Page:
5. There is a rise of new measurement and addressability opportunities in DOOH. New location and mobile data sets are leading to new ways of measuring attribution in experiential and out of home media. Location, as an audience definer, is just as important to DOOH as it is to mobile advertisers. Retargeting in the real world is more than just copying the online model; the best context is location - where we are and who we are. It is about delivering real-world context and campaign messages that are close to point of purchase. A consumer’s exposure to these mediums can now be verified beyond the self-reported opportunity to see, improving marketers’ confidence in their ability to isolate the impact of DOOH from other mediums in the cross-channel mix

Looking forward, the space is heating up. The number of digitally connected screens is growing, and all signals indicate that inventory and creative options in digital out of home media will continue to grow. Watch this space as the IAB and its DOOH Taskforce combine the talents of key players with out-of-home, mobile, local, and video expertise to build and expand upon this growth.
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photo courtesy of Titan
We start the New Year by addressing a question that’s on many people’s minds in the digital industry… 

Will the FTC provide guidance on native advertising in 2015
and, if so, what might we expect?

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At December’s IAB Native Advertising Disclosure Workshop, which was attended by Laura Sullivan, Senior Staff Attorney, Division of Advertising Practices at the Federal Trade Commission, along with nearly 200 IAB event registrants, there was some speculation that the FTC had plans to provide guidance for native advertising. 

I sat down with Mike Zaneis, Executive Vice President, Public Policy & General Counsel from the IAB’s Washington, DC, office to get some perspective on what FTC guidance for native advertising might entail.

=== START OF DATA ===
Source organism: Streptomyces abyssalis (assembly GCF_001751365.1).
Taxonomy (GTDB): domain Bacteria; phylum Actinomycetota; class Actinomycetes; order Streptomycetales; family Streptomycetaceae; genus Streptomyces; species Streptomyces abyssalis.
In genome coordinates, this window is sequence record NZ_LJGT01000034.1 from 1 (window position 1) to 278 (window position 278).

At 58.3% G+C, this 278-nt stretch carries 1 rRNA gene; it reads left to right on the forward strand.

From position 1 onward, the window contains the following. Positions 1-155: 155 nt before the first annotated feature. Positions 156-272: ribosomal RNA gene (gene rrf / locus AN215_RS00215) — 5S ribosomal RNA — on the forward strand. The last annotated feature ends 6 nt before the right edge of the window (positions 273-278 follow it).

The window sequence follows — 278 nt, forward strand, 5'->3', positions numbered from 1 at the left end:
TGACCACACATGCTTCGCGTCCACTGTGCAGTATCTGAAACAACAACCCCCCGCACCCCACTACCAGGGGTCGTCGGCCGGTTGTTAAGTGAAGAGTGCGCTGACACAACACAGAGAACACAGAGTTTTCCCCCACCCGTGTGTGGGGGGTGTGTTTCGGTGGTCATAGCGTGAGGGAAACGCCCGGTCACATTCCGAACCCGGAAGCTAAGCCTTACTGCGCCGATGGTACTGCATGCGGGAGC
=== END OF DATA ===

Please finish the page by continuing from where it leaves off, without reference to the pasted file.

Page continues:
When the FTC provides “guidance” on a specific advertising topic, what does that mean? Why do they do this?
Companies may be familiar with legal regulations that have been promulgated by the FTC, such as those issued last year under the COPPA statute. These regulations have the force of law and must be followed by companies. The FTC also brings enforcement cases against “unfair or deceptive” business practices.  Because this authority is extremely broad, the FTC sometimes helps companies understand what may be expected of them by issuing formal guidance. These documents provide examples of good or bad business practices and may provide direction in new or emerging marketplaces. 

Although it is speculative at this point in time, what might we expect from guidance on native advertising disclosure?
In the past, the FTC has issued broad-based guidance as well as guidance for specific business models. In the native advertising space they have only delved into the search advertising space, issuing guidance in 2002 and then providing an update in June of 2014. It is hard to predict what type of guidance they may issue in the future, but the focus on multiple business models during their 2013 native advertising townhall is a clear indication of the scope of their interest.  

The IAB, via its Native Advertising Task Force, issued the Recommended Native Advertising Disclosure Principles below as part of its Native Advertising Playbook (published 12/13). How similar or different might the FTC’s guidance look?